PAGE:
California Law on Breaks and Meal Periods

Guide to Laws about Breaks and Meal Periods for Employees in California

This page is part of our comprehensive Guide to Laws for Employees in California.

Do I have a right to take breaks?

If you are an “exempt” employee (see above), you do not have the specific right to take breaks.

If you are non-exempt (see above), you have a right to a 10 minute paid rest period for every 4 hours worked or major fraction thereof (anything more than 2 hours). But if you work less than 3.5 hours in a day, you are not entitled to a break.

If your employer does not allow you to take a break, the employer must pay you 1 hour of pay at your regular rate of pay for each workday that the rest period is not provided.1Labor Code Section 226.7

Exceptions: The standard break laws do NOT apply to certain athletes, performers, or certain employees of 24 hour residential care facilities.2IWC Order 12-2001, Section 12 (C)

Does my break need to be at any particular time?

The break generally must be in the middle of every 4 hour work period, unless the nature or circumstances of the work make this impractical.

Is my boss required to give me a lunch break or other meal break?

If you work for more than 5 hours in a day, you are entitled to at least a 30 minute meal period. If you work more than 10 hours in a day, you are entitled to a 2nd meal period of at least 30 minutes.

Entertainment industry: for certain employees in the entertainment industry, the rule is that if you work for more than 6 hours in a day you are entitled to at least a 30 minute meal break.3IWC Order 12-2001, Section 11(A) See more about the Entertainment Industry.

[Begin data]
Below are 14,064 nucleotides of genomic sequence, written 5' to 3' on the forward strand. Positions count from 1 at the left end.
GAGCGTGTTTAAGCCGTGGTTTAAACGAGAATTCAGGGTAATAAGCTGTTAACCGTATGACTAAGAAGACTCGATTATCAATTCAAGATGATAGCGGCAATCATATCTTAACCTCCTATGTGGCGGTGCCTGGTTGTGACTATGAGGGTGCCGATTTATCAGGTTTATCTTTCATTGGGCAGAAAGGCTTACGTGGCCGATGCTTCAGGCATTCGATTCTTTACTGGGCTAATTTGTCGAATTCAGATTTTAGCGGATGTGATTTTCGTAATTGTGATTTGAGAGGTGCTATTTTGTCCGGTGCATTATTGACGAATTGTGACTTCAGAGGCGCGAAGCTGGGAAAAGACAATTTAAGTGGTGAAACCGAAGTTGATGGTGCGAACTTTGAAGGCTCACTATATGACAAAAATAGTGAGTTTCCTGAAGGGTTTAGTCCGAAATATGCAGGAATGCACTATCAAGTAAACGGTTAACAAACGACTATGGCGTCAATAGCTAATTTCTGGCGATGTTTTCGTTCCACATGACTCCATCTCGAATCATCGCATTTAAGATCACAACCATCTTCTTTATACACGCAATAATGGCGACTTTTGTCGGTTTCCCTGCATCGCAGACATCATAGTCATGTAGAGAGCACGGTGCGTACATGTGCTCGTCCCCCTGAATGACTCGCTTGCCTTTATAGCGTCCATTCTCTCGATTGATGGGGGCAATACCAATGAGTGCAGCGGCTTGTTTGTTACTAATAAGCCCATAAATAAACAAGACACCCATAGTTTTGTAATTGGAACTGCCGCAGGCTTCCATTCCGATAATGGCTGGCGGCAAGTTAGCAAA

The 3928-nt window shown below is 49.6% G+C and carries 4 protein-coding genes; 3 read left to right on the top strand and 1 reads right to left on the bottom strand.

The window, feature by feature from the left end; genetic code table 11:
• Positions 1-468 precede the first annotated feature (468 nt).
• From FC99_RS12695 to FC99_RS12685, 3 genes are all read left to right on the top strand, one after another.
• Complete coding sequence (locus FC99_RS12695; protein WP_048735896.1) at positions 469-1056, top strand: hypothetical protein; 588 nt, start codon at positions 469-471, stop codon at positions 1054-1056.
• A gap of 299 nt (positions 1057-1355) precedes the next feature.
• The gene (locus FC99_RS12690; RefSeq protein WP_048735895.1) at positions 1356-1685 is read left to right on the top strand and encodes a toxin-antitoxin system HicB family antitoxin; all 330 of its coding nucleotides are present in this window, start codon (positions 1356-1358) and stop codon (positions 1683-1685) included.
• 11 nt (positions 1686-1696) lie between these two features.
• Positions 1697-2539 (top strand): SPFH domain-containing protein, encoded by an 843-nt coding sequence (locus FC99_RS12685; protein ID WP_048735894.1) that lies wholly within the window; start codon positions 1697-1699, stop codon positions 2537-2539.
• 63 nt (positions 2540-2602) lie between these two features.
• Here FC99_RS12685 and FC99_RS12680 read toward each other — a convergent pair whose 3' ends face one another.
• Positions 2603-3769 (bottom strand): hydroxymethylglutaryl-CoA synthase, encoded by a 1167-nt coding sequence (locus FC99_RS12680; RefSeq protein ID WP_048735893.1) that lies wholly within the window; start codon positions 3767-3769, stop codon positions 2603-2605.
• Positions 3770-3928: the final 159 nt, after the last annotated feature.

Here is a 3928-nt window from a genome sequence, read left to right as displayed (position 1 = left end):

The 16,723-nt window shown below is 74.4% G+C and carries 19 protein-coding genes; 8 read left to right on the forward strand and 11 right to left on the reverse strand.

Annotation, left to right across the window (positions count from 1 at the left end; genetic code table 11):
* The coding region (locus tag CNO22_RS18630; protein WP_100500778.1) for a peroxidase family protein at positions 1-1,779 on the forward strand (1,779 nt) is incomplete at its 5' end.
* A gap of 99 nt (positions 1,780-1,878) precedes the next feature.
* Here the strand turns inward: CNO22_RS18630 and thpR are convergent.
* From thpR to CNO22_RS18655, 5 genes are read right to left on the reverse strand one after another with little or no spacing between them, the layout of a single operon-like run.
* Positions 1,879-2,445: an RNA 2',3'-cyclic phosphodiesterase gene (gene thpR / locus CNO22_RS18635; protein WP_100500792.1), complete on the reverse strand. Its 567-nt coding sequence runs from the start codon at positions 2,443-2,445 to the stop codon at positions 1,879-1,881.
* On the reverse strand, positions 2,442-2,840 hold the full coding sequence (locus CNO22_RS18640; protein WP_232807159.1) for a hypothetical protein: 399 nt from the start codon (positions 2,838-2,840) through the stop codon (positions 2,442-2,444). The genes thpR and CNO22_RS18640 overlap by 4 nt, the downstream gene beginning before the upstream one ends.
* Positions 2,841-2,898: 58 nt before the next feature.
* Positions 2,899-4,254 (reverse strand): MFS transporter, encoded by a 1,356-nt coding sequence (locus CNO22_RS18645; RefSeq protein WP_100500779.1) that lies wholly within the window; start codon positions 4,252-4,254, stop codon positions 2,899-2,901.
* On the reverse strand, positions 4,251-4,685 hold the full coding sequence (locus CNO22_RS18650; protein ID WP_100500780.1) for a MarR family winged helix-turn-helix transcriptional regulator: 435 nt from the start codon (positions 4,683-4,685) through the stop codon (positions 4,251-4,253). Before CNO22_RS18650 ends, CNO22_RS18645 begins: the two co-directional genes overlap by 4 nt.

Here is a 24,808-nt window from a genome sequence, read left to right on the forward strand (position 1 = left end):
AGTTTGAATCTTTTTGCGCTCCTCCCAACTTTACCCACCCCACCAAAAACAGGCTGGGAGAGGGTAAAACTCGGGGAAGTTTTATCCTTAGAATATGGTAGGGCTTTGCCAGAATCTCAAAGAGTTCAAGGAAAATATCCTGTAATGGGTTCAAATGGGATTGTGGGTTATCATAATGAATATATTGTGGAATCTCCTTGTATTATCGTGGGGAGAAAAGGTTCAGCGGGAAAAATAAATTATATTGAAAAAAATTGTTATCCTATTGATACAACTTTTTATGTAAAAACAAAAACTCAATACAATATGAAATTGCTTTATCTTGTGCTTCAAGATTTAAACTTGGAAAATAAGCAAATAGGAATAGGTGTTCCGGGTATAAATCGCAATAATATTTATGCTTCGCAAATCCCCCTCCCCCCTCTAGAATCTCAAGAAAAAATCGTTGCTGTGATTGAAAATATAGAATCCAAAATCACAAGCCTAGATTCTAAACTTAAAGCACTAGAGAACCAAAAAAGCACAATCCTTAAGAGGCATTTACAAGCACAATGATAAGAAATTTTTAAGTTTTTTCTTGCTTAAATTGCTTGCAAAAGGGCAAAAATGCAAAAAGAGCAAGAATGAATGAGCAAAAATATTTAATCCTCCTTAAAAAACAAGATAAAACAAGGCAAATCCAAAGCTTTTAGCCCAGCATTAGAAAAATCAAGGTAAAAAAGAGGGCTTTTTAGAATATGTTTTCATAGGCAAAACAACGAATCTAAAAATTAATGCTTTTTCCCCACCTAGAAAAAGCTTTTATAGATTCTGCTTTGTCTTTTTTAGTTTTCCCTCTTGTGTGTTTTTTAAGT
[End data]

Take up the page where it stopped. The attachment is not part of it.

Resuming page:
Can my employer round off start and stop times of breaks and meal periods on a punch time clock?

No, not for meal and break periods. But they can do so for work start and end times.4Recently affirmed in Donohue v. AMN Services, LLC

Is my boss required to allow me to breastfeed my baby?

Yes, every employee has the right to take a break to breastfeed (but not in addition to the regular breaks if required). Also the employer generally must provide reasonable “lactation accommodation” such as a room or other private area.5Labor Code 1030

Can I choose to work through a break period?

While an employer may be required to offer and provide you with the opportunity to take breaks and meals, as discussed above, the employee is not required to actually TAKE the full break or any break at all. Employers do not need to “police” meals to make sure no work is performed.

If an employer’s records do not reflect a compliant meal period, it will raise a rebuttable presumption that none was provided. The employer may rebut the presumption by presenting evidence that employees were compensated for noncompliant meals, or that they had in fact been provided compliant meal periods during which they chose to work.6Donohue v. AMN Services, LLC

If I work through my breaks or meal periods, do I have a right to leave early or come in late?

No.

Can my boss require that I stay at my job location during my break?

No, but if you leave the premises then the time spent leaving and coming back count as part of the break.7In Augustus v. ABM Security Services, Inc., (2016) 5 Cal.5th 257, 269, the California Supreme Court held that the rest period requirement “obligates employers to permit-and authorizes employees to take-off-duty rest periods. That is, during rest periods employers must relieve employees of all duties and relinquish control over how employees spend their time.”

Can my boss require that I stay at my job location during my meal period?

Yes, but if they require this they must pay you for that time (with some exceptions). Also if you are required to eat on the premises, a suitable place for that purpose must be designated. “Suitable” means a sheltered place with facilities available for securing hot food and drink or for heating food or drink, and for consuming such food and drink.

Further Resources

See more about breaks and meal periods at the Department of Labor.

Also see our full Guide to Laws for Employees.

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